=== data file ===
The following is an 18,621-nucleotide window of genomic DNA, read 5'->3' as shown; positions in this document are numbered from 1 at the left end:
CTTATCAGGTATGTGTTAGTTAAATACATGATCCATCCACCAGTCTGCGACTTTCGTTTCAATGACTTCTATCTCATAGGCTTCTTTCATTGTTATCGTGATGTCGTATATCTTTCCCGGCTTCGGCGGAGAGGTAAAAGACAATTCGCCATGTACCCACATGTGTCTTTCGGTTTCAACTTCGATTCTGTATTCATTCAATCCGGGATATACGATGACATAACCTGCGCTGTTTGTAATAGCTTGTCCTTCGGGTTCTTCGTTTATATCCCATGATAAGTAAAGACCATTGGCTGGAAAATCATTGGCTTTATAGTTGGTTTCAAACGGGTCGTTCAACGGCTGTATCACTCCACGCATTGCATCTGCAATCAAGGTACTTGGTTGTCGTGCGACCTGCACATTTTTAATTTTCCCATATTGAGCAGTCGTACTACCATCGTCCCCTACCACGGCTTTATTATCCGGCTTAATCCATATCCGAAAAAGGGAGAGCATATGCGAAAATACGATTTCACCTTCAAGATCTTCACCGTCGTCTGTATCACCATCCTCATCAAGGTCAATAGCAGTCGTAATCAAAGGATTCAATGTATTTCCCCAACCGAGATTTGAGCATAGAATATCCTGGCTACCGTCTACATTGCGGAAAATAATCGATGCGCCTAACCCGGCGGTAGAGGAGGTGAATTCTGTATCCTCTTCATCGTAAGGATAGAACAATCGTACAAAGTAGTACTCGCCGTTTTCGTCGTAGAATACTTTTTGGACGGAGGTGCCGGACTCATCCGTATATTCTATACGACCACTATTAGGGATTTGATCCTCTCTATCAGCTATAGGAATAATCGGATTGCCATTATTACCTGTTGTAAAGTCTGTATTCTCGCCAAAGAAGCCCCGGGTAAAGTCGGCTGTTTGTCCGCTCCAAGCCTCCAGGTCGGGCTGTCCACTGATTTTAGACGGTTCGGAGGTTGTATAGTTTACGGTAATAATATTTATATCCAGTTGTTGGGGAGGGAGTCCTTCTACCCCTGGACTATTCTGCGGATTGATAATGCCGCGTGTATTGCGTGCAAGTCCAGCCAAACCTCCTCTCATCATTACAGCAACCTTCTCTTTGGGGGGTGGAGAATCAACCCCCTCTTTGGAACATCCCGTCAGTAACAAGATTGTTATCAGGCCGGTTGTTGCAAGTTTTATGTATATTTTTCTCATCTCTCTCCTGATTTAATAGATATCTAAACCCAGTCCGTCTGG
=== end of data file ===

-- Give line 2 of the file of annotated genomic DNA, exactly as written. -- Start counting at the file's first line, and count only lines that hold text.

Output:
CTTATCAGGTATGTGTTAGTTAAATACATGATCCATCCACCAGTCTGCGACTTTCGTTTCAATGACTTCTATCTCATAGGCTTCTTTCATTGTTATCGTGATGTCGTATATCTTTCCCGGCTTCGGCGGAGAGGTAAAAGACAATTCGCCATGTACCCACATGTGTCTTTCGGTTTCAACTTCGATTCTGTATTCATTCAATCCGGGATATACGATGACATAACCTGCGCTGTTTGTAATAGCTTGTCCTTCGGGTTCTTCGTTTATATCCCATGATAAGTAAAGACCATTGGCTGGAAAATCATTGGCTTTATAGTTGGTTTCAAACGGGTCGTTCAACGGCTGTATCACTCCACGCATTGCATCTGCAATCAAGGTACTTGGTTGTCGTGCGACCTGCACATTTTTAATTTTCCCATATTGAGCAGTCGTACTACCATCGTCCCCTACCACGGCTTTATTATCCGGCTTAATCCATATCCGAAAAAGGGAGAGCATATGCGAAAATACGATTTCACCTTCAAGATCTTCACCGTCGTCTGTATCACCATCCTCATCAAGGTCAATAGCAGTCGTAATCAAAGGATTCAATGTATTTCCCCAACCGAGATTTGAGCATAGAATATCCTGGCTACCGTCTACATTGCGGAAAATAATCGATGCGCCTAACCCGGCGGTAGAGGAGGTGAATTCTGTATCCTCTTCATCGTAAGGATAGAACAATCGTACAAAGTAGTACTCGCCGTTTTCGTCGTAGAATACTTTTTGGACGGAGGTGCCGGACTCATCCGTATATTCTATACGACCACTATTAGGGATTTGATCCTCTCTATCAGCTATAGGAATAATCGGATTGCCATTATTACCTGTTGTAAAGTCTGTATTCTCGCCAAAGAAGCCCCGGGTAAAGTCGGCTGTTTGTCCGCTCCAAGCCTCCAGGTCGGGCTGTCCACTGATTTTAGACGGTTCGGAGGTTGTATAGTTTACGGTAATAATATTTATATCCAGTTGTTGGGGAGGGAGTCCTTCTACCCCTGGACTATTCTGCGGATTGATAATGCCGCGTGTATTGCGTGCAAGTCCAGCCAAACCTCCTCTCATCATTACAGCAACCTTCTCTTTGGGGGGTGGAGAATCAACCCCCTCTTTGGAACATCCCGTCAGTAACAAGATTGTTATCAGGCCGGTTGTTGCAAGTTTTATGTATATTTTTCTCATCTCTCTCCTGATTTAATAGATATCTAAACCCAGTCCGTCTGG